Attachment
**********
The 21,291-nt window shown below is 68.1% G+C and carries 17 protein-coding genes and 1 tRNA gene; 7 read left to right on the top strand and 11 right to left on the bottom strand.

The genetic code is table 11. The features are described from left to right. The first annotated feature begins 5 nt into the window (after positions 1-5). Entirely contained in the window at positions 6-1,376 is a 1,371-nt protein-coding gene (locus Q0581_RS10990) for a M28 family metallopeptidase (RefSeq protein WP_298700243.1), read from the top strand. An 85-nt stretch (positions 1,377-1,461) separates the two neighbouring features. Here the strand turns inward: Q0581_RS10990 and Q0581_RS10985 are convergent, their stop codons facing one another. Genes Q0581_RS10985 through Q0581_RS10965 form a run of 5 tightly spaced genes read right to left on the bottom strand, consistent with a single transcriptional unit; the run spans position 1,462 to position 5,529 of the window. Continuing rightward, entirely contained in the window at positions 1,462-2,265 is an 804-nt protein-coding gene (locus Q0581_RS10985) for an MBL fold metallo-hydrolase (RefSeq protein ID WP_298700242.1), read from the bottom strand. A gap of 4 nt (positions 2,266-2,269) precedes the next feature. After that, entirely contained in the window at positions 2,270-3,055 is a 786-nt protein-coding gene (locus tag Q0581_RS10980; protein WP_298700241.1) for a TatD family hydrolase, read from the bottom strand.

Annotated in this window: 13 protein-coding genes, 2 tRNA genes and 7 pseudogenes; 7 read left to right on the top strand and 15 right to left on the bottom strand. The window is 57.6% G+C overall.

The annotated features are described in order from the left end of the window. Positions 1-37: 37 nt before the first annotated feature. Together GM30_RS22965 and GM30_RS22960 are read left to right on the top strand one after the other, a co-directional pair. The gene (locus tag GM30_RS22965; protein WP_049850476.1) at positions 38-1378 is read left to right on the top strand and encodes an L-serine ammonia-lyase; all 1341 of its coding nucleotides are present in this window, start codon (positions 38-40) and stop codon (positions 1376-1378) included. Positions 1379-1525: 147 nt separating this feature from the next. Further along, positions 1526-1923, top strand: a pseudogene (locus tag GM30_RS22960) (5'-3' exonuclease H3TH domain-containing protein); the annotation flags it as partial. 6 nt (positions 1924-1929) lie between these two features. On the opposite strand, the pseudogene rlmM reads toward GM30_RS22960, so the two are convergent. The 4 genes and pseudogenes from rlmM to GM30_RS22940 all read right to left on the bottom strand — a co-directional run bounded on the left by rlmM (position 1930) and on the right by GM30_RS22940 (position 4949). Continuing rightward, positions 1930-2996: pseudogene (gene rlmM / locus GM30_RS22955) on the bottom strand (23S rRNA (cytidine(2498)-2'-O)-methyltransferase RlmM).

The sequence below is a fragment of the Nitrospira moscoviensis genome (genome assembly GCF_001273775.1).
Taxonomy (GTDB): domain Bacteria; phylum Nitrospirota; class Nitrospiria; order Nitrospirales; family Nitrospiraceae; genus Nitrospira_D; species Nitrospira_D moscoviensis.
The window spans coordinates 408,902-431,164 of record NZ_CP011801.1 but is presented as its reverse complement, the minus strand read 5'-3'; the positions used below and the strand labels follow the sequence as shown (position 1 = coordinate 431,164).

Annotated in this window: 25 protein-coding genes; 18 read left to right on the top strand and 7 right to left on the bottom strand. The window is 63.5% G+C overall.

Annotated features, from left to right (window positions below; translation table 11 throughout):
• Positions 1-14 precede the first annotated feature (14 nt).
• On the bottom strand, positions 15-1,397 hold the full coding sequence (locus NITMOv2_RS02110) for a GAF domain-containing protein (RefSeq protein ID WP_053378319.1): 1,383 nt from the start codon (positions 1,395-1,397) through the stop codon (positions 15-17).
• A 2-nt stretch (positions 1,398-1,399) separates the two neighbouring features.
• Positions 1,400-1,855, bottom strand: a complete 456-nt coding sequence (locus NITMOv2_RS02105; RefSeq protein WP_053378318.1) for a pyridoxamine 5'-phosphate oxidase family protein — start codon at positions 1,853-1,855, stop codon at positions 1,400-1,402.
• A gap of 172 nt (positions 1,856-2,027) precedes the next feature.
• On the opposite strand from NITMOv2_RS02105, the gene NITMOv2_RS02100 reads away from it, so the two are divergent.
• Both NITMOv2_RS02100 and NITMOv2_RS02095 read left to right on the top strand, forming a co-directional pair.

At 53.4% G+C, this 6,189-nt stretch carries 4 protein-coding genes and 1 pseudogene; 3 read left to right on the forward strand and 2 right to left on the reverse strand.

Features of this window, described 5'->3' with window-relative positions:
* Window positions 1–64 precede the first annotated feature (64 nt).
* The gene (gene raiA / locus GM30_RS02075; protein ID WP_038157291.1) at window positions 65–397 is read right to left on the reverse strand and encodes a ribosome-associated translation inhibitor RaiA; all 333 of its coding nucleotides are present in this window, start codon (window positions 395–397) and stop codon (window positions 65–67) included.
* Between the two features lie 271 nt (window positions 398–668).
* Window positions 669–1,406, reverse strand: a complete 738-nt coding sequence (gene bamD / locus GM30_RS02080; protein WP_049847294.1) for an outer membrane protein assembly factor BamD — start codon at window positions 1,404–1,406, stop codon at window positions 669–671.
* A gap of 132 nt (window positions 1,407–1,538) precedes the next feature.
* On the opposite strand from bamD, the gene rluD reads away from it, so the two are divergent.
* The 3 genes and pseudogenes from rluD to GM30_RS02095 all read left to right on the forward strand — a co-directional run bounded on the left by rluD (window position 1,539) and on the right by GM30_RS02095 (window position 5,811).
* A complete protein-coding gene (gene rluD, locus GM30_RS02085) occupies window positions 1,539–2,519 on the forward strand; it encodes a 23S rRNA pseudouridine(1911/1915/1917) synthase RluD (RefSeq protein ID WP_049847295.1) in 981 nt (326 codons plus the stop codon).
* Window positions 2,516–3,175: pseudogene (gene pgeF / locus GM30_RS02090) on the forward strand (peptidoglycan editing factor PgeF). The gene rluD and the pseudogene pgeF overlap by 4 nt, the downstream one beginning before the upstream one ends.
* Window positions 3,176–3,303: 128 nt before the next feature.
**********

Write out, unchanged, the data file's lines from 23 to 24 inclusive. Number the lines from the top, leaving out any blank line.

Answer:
* A gap of 132 nt (window positions 1,407–1,538) precedes the next feature.
* On the opposite strand from bamD, the gene rluD reads away from it, so the two are divergent.